• Saturday, Sep 22, 2018
  • Last Update : 05:03 pm

Bangladeshi curry house owner to fly takeaway from UK to France

  • Published at 03:06 pm January 11th, 2018
Bangladeshi curry house owner to fly takeaway from UK to France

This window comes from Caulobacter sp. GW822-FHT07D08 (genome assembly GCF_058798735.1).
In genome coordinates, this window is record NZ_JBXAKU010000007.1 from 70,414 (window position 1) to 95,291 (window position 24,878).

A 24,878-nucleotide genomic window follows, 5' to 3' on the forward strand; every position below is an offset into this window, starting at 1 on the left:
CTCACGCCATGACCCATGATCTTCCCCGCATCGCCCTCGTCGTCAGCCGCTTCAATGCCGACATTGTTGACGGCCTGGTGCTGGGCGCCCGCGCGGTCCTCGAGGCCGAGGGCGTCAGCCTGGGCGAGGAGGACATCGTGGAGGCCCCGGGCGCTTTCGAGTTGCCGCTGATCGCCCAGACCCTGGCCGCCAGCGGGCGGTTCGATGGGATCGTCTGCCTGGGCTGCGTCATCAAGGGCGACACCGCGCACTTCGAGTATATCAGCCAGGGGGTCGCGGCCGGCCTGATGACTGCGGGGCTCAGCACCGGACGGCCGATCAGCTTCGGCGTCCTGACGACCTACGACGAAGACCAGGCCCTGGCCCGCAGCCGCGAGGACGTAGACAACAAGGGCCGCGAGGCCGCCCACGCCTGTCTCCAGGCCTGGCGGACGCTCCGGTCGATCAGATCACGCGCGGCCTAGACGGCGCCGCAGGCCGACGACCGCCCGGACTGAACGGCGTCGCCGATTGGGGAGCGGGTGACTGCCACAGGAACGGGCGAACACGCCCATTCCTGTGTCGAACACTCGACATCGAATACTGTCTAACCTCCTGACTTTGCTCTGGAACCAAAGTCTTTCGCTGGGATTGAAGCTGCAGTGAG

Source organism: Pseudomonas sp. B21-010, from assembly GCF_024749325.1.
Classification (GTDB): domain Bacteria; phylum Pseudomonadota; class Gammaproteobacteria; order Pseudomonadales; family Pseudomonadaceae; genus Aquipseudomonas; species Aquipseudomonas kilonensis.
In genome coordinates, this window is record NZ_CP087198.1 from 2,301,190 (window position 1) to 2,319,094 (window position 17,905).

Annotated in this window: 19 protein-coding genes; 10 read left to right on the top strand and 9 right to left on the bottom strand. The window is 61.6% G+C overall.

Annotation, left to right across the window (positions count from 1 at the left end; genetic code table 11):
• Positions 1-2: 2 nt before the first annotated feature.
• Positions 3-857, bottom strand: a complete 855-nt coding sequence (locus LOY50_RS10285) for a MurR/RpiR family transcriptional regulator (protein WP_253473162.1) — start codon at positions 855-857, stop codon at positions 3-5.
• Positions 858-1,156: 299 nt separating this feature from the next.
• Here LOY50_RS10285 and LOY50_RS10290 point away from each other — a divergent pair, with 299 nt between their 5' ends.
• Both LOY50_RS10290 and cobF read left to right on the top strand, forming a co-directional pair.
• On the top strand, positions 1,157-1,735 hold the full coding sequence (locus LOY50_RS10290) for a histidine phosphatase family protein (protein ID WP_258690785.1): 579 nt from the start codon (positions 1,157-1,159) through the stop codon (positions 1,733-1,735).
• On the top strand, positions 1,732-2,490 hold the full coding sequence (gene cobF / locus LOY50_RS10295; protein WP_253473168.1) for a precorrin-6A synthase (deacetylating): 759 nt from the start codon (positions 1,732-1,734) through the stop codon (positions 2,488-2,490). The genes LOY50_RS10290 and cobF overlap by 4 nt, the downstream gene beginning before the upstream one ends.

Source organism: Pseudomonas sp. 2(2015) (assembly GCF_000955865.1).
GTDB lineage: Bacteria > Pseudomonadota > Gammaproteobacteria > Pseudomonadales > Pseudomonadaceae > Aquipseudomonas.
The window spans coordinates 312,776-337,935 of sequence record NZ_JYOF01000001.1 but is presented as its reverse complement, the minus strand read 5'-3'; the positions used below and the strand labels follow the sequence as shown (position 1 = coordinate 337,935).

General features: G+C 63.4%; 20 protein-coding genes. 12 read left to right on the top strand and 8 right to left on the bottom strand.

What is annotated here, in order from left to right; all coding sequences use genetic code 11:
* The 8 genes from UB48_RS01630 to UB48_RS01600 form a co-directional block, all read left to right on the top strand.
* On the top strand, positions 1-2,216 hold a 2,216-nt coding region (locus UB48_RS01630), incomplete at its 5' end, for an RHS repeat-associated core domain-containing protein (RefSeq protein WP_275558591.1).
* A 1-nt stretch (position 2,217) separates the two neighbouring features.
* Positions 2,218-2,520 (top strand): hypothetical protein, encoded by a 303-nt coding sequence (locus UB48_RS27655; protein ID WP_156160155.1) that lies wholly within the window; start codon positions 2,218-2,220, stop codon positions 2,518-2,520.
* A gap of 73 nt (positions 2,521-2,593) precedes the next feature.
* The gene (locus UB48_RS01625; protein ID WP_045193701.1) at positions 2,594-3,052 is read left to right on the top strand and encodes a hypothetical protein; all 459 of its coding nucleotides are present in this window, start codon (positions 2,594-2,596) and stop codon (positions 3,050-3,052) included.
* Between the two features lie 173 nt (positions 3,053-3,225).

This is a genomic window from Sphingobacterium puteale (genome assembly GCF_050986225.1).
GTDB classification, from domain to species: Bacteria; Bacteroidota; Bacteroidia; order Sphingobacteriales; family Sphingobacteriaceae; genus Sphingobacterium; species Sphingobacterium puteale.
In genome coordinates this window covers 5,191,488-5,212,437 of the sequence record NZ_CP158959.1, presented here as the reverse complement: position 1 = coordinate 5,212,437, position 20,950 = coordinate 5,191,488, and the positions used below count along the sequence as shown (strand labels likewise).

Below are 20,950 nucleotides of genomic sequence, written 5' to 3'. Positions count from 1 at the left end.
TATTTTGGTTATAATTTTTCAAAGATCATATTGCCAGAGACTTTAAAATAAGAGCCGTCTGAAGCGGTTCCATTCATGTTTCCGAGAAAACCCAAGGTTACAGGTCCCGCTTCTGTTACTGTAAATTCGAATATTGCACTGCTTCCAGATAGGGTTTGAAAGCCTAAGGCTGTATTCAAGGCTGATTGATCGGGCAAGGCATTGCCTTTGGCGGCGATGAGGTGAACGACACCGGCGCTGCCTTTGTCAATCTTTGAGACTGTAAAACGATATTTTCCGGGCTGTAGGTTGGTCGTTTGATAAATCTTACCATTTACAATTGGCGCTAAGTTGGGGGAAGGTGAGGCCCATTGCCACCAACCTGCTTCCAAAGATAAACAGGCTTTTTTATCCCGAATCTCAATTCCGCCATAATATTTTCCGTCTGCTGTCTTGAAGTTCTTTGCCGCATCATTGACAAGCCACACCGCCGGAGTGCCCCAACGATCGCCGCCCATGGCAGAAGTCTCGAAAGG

A Bangladeshi-origin curry house owner is helping British expatriates based in France meet their curry craving by flying dishes from his restaurant in the UK across the English Channel to Bourdeaux. The flight, dubbed “Curry Air,” will deliver popular dishes from Faz Ahmed’s The Akash curry house in Southsea, Portsmouth, at a charge of around 36 euros per head on Saturday. Curry Air is booked to take off from Lee-on-Solent airfield on the south coast of England with chicken tikka masala, lamb balti, Bengal naga chicken and vegetable paneer korai, alongside rice and naan. The six-seater aircraft is scheduled to land at Bordeaux Saucats airfield in the middle of the region famous for its vineyards, where a 50-strong group of British expats and their French friends will dine in an aircraft hangar. Faz explained that they had overcome significant obstacles to make the flying takeaway a reality. “It is an expensive thing to do but it will be worth every penny when we pull it off. I’m excited... Because of Brexit and other complications we were initially concerned this idea would not become a reality. But now I am confident it will be pulled off and I cannot wait to see the outcome," said the restaurateur, who also holds regular fundraising nights to raise money for charities in the UK and hospitals in Bangladesh – the country from where his parents had migrated. The latest idea was born as a result of demand from some loyal customers who are regulars at his restaurant. "Although there are some Indian restaurants in France, the quality of food is nowhere near as good as in England. And this is partly because most French people are not fond of spicy dishes," explains Roy Buchan, a regular at Akash restaurant. He had hit headlines in 2014 when he took curry worth 100 pounds from Akash back to Normandy in northern France for his Christmas lunch. Buchan triggered his latest French takeaway trend by posting an invitation on Facebook along with James Emery, an English expat and pilot who helped put the idea into practice. “I have been a loyal customer of Akash for close to 20 years. Every time I popped in for a meal, I would complain about the bland and uninspiring version of Indian food we get in France,” Emery said. With James’s help, Akash restaurant was able to contact Iroise Aero Formation, a professional flying school based in Brest, which agreed to provide the use of a six-seater TBM700.